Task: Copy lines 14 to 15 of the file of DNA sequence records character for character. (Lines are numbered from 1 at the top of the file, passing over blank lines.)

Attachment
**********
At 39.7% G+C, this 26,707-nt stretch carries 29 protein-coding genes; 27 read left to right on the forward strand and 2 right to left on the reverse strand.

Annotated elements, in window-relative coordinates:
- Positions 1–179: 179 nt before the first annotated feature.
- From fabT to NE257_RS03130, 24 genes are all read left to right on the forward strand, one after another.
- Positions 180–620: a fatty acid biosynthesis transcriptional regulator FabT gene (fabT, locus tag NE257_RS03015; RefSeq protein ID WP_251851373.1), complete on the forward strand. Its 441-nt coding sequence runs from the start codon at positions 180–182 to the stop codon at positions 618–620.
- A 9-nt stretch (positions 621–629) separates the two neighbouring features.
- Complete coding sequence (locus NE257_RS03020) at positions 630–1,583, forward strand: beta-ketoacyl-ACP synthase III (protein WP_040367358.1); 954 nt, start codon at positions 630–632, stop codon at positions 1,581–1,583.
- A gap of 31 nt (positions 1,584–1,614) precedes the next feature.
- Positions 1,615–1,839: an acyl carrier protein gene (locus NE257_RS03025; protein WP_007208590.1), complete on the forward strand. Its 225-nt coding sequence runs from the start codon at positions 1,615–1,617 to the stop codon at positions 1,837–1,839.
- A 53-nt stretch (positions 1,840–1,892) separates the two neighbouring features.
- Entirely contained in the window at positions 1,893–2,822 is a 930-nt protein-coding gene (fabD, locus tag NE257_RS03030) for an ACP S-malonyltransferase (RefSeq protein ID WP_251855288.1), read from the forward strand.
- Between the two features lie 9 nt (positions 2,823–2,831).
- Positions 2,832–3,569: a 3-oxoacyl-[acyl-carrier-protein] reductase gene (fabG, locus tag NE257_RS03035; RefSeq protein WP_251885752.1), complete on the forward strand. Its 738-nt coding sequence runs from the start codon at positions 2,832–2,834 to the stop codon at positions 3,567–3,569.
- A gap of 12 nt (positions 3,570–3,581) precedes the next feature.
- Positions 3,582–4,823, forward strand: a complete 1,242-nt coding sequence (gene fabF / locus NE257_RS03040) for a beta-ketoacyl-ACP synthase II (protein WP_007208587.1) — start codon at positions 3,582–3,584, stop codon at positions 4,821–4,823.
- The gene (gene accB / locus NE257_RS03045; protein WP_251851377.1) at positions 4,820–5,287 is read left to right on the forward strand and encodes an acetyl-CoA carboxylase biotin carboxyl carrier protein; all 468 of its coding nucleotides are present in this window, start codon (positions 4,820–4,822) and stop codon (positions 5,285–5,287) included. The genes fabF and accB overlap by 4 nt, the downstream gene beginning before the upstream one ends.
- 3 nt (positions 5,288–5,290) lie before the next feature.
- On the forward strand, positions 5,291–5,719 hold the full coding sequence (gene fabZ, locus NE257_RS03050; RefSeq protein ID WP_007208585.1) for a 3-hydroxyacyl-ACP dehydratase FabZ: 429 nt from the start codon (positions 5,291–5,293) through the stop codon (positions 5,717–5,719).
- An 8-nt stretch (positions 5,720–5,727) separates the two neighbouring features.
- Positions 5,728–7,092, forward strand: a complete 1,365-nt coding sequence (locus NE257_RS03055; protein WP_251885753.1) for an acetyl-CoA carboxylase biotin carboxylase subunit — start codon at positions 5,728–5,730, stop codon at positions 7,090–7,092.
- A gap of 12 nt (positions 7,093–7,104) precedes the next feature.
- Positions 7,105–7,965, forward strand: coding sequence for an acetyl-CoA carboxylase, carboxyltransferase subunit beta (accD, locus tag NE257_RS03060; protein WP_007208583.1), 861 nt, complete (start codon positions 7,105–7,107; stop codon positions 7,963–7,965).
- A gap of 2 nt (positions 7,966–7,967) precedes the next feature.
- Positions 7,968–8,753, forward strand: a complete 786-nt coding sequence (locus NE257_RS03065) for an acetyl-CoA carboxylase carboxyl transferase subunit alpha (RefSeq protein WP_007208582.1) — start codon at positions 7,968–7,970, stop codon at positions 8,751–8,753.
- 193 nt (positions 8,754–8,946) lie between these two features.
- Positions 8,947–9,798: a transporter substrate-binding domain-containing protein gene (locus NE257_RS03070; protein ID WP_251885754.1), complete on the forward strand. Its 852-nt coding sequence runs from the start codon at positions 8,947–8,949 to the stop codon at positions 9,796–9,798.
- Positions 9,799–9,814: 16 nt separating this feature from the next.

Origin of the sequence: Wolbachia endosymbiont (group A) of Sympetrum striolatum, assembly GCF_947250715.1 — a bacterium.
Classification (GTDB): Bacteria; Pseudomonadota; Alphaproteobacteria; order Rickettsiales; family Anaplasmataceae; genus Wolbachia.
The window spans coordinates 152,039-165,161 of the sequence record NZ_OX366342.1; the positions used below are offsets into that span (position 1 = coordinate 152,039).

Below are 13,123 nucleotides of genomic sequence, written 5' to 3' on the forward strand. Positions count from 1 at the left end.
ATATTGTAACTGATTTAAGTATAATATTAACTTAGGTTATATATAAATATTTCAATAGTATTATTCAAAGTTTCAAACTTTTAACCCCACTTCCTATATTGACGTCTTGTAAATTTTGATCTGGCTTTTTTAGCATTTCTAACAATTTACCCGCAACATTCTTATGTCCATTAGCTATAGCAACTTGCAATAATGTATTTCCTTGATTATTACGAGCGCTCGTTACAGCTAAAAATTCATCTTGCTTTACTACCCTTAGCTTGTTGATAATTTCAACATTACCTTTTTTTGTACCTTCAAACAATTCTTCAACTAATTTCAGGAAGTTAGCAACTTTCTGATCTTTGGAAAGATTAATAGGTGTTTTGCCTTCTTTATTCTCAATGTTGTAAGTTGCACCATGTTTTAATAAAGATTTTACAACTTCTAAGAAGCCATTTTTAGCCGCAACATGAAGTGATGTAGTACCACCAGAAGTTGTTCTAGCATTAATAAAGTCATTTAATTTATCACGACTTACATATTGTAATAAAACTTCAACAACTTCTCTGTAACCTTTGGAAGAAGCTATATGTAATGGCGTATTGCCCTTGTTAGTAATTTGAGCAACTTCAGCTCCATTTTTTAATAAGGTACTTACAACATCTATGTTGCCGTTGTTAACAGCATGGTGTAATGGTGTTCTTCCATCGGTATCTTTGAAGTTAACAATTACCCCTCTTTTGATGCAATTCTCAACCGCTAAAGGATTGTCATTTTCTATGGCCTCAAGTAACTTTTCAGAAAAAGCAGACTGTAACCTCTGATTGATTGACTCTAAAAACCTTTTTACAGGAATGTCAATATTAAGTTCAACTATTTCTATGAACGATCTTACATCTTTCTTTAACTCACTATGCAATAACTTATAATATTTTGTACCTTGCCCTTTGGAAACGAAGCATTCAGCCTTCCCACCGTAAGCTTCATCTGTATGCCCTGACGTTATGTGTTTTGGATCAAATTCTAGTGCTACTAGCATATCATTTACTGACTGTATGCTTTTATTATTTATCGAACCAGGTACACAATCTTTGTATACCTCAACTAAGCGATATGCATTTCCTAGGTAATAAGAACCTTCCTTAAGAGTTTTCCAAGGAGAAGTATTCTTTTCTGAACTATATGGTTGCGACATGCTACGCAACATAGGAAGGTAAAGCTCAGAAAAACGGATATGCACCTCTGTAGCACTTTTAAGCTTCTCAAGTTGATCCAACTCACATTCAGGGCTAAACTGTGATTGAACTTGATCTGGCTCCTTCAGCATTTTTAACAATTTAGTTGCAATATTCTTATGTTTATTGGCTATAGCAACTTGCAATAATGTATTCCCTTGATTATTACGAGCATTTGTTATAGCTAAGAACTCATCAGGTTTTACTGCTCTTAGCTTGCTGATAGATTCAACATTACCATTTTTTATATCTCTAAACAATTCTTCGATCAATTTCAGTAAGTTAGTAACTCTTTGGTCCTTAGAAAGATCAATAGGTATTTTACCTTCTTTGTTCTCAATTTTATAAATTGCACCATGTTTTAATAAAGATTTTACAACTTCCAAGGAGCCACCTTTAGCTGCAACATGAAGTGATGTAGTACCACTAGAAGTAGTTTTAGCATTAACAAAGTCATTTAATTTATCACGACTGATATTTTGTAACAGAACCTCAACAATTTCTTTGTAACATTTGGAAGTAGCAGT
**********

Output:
- A gap of 12 nt (positions 3,570–3,581) precedes the next feature.
- Positions 3,582–4,823, forward strand: a complete 1,242-nt coding sequence (gene fabF / locus NE257_RS03040) for a beta-ketoacyl-ACP synthase II (protein WP_007208587.1) — start codon at positions 3,582–3,584, stop codon at positions 4,821–4,823.